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sole Emperor, i.e. Emperor of the West as well as East, one of his first measures, A.D. 392, was to forbid the worship of idols on pain of death. At Rome, however, by a certain tacit license, or connivance, heathen worship was still in a measure permitted : until in 394 himself visiting Rome, and finding a reluctance to abolish what remained of Pagan rites on the part of many

of the senators, Theodosius withdrew the public funds by which they had been supported. On this the old Pagan worship was discontinued : 2 and, the Pagan temples having in many places soon after been destroyed by the zeal of Christians, the very fact of Pagan worship having been discontinued was given by Honorius, the Western Emperor, as a reason for not destroying the temple fabrics.3_Such was the state of things when Alaric first invaded Italy: and it was only in 409, after he had begun the siege of Rome, and God's judgment began to be felt, that the Pagan faction or sect, spoken of by Sismondi, stirring itself up : and, raising the cry that the calamity came in consequence of the Gods of old Rome having been neglected,' prevailed on the authorities, including Pope Innocent himself, to sacrifice to them in the Capitol and other temples. But this was a comparatively solitary act. As the judgment of the Gothic desolations went on, it was only in secret that the worship of the heathen Gods was kept up; and this in reference to such more trivial

So Gieseler, Vol. i. p. 187 ; to whom I beg generally to refer the reader on this subject.

2 So Zosimus ν. 38: Την δημοσιας δαπανην τους ξερους χορηγειν αρνησαμενος, απήλαυνοντο μεν ξερεις και ξερειαι, κατελιμπανετο δε πασης ξερεργιας τα τεμενη.

Prudentius says as to the number of the Pagans, that they were about the year 406, ten years after Theodosius' death, “ vix pauca ingenia, et pars hominum rarissima." Compare Baronius' statement of the effect of Theodosius' Anti-Pagan edicts and acts, as quoted already by me Vol. iii. p. 111, Note. “ Idololatriam, ut percussum multis ictibus anguem, caput rursus extollentem penitus extinguendam curavit Theodosius.”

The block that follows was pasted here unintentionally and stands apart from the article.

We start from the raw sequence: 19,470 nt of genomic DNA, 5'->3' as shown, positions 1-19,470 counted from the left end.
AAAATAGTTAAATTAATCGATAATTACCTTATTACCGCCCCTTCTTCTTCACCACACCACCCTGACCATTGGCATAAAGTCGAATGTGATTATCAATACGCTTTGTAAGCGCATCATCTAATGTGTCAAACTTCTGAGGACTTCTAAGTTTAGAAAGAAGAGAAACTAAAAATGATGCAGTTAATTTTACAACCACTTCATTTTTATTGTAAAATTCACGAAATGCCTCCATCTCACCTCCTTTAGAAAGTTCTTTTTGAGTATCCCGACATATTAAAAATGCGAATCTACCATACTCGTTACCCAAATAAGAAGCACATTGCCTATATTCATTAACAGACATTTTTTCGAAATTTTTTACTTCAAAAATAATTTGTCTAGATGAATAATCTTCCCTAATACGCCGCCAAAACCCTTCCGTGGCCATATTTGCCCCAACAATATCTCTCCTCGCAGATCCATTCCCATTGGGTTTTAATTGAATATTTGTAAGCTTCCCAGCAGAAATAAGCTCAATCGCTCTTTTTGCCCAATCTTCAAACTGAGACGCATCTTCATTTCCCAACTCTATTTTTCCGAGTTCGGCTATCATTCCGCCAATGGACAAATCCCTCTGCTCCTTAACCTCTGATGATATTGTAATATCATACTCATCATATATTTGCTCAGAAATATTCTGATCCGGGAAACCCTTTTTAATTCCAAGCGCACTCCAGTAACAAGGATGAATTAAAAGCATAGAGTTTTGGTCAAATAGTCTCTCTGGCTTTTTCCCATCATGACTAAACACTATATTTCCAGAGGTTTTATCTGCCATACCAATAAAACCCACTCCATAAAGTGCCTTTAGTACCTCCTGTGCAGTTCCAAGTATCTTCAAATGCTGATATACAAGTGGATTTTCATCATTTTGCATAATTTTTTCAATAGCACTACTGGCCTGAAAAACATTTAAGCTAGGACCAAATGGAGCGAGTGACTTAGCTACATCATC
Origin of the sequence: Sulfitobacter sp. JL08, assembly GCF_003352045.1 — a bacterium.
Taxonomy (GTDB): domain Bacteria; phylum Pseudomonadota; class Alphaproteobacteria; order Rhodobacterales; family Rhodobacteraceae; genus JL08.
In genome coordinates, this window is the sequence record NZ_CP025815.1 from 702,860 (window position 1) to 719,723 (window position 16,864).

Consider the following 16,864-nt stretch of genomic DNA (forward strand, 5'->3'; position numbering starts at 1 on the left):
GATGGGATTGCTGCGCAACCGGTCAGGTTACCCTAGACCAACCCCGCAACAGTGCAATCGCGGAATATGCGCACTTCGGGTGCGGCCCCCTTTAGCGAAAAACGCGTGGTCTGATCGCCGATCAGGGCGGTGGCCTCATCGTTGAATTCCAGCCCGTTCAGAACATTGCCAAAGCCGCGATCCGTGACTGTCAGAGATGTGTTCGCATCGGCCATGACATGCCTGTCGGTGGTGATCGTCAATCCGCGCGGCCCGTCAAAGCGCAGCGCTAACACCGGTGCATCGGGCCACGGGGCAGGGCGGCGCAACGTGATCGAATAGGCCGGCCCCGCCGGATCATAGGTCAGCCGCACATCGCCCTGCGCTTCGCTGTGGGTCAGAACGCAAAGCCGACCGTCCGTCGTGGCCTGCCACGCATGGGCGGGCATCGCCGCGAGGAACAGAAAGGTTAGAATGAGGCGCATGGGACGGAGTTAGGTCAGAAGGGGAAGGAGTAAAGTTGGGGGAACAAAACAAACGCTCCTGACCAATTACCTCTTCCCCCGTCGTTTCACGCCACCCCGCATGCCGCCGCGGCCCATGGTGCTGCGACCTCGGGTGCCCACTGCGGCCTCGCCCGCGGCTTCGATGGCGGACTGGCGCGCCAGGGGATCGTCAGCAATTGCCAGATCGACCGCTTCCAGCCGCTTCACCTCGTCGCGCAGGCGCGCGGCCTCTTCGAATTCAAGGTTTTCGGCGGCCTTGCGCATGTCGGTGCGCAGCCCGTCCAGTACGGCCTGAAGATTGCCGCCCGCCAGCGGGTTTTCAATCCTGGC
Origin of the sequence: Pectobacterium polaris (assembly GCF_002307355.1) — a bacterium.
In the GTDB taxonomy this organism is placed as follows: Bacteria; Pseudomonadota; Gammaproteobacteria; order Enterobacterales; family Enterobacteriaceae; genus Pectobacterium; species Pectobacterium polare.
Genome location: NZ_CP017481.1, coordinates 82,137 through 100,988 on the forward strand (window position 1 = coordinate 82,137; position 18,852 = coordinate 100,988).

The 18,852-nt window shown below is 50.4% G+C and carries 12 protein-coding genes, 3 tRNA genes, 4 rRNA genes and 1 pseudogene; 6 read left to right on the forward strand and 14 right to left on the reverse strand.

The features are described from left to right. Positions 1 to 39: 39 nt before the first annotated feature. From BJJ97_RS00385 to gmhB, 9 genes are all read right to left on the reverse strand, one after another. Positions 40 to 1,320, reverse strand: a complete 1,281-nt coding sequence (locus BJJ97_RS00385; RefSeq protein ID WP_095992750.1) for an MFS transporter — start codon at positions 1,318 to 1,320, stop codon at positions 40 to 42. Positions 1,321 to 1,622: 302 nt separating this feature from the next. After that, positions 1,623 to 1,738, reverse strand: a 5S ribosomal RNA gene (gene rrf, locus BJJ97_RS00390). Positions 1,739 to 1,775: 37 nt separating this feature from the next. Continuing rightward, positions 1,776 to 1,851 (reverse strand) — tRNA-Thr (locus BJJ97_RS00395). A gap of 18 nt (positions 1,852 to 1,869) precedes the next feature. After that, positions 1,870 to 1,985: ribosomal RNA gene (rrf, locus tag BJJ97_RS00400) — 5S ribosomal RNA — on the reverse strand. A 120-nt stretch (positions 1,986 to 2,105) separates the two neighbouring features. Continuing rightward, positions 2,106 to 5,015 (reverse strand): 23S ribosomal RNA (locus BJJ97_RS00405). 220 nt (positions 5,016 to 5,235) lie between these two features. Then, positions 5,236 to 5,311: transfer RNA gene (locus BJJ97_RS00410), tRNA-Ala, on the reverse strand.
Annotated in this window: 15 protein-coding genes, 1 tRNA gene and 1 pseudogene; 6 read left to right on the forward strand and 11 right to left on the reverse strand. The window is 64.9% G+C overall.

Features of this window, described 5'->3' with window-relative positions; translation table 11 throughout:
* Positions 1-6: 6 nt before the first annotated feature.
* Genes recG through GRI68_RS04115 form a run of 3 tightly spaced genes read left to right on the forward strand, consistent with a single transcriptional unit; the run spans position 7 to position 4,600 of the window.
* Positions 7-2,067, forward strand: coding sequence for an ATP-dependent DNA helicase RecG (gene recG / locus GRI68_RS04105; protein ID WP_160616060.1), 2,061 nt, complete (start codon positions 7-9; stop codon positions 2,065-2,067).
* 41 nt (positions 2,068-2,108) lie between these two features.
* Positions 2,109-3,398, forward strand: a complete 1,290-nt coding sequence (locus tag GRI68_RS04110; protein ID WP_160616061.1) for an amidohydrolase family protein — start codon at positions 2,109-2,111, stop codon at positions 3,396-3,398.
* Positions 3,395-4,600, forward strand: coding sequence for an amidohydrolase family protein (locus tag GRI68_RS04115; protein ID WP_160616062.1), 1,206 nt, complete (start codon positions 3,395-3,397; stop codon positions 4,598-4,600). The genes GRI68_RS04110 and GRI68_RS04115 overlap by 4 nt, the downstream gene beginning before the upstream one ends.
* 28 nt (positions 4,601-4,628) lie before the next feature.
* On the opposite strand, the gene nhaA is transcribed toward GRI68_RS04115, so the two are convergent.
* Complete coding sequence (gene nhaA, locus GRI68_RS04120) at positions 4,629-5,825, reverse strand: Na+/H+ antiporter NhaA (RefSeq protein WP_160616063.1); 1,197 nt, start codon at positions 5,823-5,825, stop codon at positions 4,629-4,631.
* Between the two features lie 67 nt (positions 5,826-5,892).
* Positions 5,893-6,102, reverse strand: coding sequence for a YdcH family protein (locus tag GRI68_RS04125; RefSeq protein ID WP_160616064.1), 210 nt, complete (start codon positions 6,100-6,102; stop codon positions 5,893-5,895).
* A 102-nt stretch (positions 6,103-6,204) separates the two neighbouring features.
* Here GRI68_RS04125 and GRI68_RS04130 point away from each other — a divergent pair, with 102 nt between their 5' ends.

3 “ Ut profanos ritus salubri lege submovimus, ita festos conventus non patimur submoveri : ” and again ; “Ædes, illicitis rebus vacuas, nostrarum beneficio sanctionum, ne quis conetur evertere."

4 So Zosimus iv. 59 : Το θυηπολικου θεσμου ληξαντος, και των αλλων δσα της πατριου παραδοσεως ην εν αμελεια κειμενων, η Ρωμαιων επικρατεια βαρβαρων OIKYTOpov yeyove. So too Augustine in his C. D. v. 23.

5 Αναγκαιον εδοκει τους ελληνιξουσι της Συγκλητου θυειν εν τφ Καπιτωλιφ και τοις άλλοις ναοις· ο δε Ιννοκέντιος, την της πολεως σωτηριαν εμπροσθεν της οικείας ποιησαμενος δοξης, λαθρα εφηκεν αυτοις ποιειν άπερ ισασι. Ib. v. 14. Where mark the exX VIGOVtes, as characterizing those of the Senators who were most bent on sacrificing to the ancient gods; and the eonkey, as marking the Pope's authority even at that time in Rome. His consent was needed, asked for, and indeed given. VOL. IV.

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Pagan rites, as taking auguries. The dominant religion, that which was alone legalized in Rome, as well as elsewhere throughout the empire, and whose worship was alone celebrated openly and with pomp, was the Christian religion with the Pope at its head. Insomuch that in 450, just at the epoch of Genseric and Attila, Pope Leo, in an address to the people of Rome on St. Peter and St. Paul's day, thus characterized Rome and the Roman people :—These are they that have advanced you to the glory of being a holy nation, a chosen people, a priestly and royal city : so as that thou shouldest be, through the seat of Peter, the head of the world ; and with wider rule through religion than by mere earthly domination,”?

Was it then Rome Pagan, or Rome incipiently Papal, that was the subject of Alaric's first attack, and of the subsequent ravages of Genseric, Odoacer, and Totilas ?3 I think the reader will agree with me that Pope Leo himself has pretty well settled that question; and therewith given the coup de grace to Bossuet’s and Miley's Roman Catholic Version of the Præterist Apocalyptic Scheme.4

So Salvian, A. D. 440: “ Nunc quid non consulibus et pulii gentilium sacrilegiorum more pascuntur; et volantis pennæ auguria quæruntur ? "

9 " Isti sunt qui te ad hanc gloriam provexerunt; ut gens sancta, populus electus, civitas sacerdotalis et regia, per sacram beati Petri sedem caput orbis effecta, latius præsideres religione divinâ quàm dominatione terrena." I have quoted this elsewhere ; Vol. iii. p. 129.

3 Were the continuance of certain old Pagan rites and customs by the Roman populace an evidence of Rome's Paganism, Mr. Miley must date its Christianization far later than the times of the Goths, or of Pope Gregory. In A.D. 743 we find Boniface writing to the Pope Zachary, (see Maitland's Dark Ages, p. 155,) that reports were brought from Rome of heathenish customs celebrated in Rome hard by the Church of St. Peter ; and that, seeing these things performed at Rome, he could not persuade the Germans or Franks that they were sins, or without ecclesiastical sane tion. Zachary acknowledges in his Reply, that “through the Devil's instigation these evils had indeed ever and anon sprouted afresh.”